Stephanie Zacharek’s X Files 2 review for Salon about sums up my feelings on the movie.
I was impressed at how understated it was, feeling much more like a familiar small screen affair than the explosion filled blockbuster attempt of Fight the Future. Obviously there’s a much smaller budget (and audience) for the X Files in 2008, but Carter and Spotnitz play it to their advantage, creating a dark, intimate world for their main characters to explore. I also appreciate that these characters haven’t been frozen on a shelf since the series finale– they have changed, and we aren’t privy to what has occurred in that gap. It becomes another mystery for the audience to unravel.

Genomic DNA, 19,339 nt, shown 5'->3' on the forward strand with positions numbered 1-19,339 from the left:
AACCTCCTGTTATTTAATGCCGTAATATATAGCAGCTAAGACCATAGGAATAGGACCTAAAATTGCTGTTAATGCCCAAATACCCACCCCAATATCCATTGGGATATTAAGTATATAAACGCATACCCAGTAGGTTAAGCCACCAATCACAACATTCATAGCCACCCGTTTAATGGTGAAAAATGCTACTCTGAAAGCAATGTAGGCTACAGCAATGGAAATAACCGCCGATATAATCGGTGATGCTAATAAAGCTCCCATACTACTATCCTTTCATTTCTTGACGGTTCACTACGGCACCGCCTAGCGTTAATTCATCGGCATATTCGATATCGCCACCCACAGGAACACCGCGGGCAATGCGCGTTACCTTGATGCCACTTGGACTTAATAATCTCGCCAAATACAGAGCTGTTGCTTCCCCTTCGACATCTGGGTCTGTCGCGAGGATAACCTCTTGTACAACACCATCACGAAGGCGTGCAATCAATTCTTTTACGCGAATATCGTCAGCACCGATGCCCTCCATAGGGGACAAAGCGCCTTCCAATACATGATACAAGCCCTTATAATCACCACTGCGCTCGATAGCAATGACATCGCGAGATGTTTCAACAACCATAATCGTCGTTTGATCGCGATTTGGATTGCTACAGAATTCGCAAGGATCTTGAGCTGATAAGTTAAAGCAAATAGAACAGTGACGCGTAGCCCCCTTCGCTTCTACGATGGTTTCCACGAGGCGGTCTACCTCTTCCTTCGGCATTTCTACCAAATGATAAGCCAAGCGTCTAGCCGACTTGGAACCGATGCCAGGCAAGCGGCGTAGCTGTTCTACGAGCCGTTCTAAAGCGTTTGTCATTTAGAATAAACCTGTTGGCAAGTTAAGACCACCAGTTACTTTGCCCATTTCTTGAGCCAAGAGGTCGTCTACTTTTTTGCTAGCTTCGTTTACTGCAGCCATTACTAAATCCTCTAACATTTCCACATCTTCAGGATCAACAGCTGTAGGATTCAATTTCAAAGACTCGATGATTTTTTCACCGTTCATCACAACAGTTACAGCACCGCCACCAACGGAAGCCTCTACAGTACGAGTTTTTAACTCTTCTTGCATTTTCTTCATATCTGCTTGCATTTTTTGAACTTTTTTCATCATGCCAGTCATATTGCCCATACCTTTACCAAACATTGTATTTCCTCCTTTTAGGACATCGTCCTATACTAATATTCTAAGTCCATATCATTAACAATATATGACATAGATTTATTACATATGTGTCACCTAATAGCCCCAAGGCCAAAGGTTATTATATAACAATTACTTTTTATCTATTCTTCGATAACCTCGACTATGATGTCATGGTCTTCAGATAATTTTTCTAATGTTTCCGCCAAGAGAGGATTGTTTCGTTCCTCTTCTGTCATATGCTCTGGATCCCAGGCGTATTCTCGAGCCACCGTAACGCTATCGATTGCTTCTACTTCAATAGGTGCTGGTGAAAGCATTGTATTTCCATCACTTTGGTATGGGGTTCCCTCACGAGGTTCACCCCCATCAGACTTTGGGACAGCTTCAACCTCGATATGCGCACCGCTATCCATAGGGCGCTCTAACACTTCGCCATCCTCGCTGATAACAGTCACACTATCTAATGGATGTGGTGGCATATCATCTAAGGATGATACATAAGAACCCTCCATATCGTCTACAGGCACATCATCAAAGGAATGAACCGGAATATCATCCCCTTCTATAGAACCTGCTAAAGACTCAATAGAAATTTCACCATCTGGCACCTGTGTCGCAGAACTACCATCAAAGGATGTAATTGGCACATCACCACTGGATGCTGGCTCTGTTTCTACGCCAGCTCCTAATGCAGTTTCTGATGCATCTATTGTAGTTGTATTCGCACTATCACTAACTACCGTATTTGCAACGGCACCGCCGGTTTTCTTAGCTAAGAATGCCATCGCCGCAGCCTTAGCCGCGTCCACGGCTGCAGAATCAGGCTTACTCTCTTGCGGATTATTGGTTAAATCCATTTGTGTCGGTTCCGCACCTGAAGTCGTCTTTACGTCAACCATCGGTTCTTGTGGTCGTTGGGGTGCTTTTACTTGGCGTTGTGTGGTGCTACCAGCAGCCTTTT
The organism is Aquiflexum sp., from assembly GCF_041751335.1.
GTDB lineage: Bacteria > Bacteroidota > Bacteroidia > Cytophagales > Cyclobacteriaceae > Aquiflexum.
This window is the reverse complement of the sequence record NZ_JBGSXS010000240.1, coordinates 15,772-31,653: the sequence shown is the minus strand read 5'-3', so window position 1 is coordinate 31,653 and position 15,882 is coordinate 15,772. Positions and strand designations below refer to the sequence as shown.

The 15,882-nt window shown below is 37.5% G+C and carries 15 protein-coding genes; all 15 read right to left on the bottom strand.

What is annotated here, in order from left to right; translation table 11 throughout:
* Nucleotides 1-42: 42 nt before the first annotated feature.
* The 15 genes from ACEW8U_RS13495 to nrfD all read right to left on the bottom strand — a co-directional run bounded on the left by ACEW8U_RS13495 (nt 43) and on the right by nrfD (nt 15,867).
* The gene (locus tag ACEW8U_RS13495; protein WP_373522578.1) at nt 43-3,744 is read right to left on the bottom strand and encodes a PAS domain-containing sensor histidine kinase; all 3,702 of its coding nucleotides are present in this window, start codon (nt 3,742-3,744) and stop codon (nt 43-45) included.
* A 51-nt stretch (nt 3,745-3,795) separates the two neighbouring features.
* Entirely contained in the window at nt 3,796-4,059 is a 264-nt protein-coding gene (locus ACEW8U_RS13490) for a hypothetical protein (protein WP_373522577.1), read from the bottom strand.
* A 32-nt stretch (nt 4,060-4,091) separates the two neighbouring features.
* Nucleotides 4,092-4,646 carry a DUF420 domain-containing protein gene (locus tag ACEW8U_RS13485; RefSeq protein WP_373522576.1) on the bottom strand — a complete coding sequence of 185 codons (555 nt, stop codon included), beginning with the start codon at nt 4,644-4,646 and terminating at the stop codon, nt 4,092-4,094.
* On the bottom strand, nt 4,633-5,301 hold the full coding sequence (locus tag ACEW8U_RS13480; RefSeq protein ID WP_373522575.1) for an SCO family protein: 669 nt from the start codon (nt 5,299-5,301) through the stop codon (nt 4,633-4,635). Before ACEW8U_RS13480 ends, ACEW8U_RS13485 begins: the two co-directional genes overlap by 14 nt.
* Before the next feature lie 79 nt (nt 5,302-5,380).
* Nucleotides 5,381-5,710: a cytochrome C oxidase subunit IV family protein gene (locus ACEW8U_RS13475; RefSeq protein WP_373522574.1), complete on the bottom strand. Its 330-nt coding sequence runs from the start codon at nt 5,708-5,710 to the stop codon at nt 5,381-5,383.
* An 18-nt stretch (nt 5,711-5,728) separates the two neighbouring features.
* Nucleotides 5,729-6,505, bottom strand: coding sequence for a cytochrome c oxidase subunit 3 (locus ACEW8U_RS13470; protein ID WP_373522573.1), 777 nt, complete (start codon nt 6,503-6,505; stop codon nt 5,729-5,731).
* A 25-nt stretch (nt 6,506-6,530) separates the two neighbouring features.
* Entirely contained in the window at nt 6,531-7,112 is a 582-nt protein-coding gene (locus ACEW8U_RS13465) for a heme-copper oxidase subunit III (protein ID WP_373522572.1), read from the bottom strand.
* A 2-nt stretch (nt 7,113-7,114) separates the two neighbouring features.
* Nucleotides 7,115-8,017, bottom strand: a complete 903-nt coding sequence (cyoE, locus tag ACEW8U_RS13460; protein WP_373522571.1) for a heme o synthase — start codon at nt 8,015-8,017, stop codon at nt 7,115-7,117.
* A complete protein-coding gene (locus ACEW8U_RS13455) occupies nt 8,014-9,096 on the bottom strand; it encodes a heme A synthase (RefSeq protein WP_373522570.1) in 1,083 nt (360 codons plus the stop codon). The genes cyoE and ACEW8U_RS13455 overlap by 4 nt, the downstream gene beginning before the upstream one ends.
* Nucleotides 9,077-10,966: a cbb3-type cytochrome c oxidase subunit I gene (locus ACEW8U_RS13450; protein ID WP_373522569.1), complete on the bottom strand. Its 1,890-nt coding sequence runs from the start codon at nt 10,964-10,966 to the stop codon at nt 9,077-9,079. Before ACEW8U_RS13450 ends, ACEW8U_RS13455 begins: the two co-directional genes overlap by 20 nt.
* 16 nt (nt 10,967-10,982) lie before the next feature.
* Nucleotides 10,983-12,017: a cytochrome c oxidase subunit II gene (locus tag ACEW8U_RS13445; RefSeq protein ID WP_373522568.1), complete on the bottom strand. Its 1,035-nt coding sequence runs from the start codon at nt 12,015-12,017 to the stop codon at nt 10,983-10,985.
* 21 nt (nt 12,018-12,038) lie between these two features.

Unfortunately, I doubt this is the type of film that will be a box office (or critical) success. The multitude of in-jokes and weighty history might not detract from the plot for the uninitiated, but without them, Mulder and Scully’s motivations could appear impenetrable. The quiet, snowy dread (welcome back Vancouver) has nothing on the billion dollar visual spectacle of The Dark Night. Ultimately, The X Files 2 begs for an outlet that doesn’t have to compete for theater goers with FX-laden billion dollar blockbusters, or require watering down to capture a weekly television audience of new viewers. Perhaps Chris Carter should take a page from Joss Whedon’s book.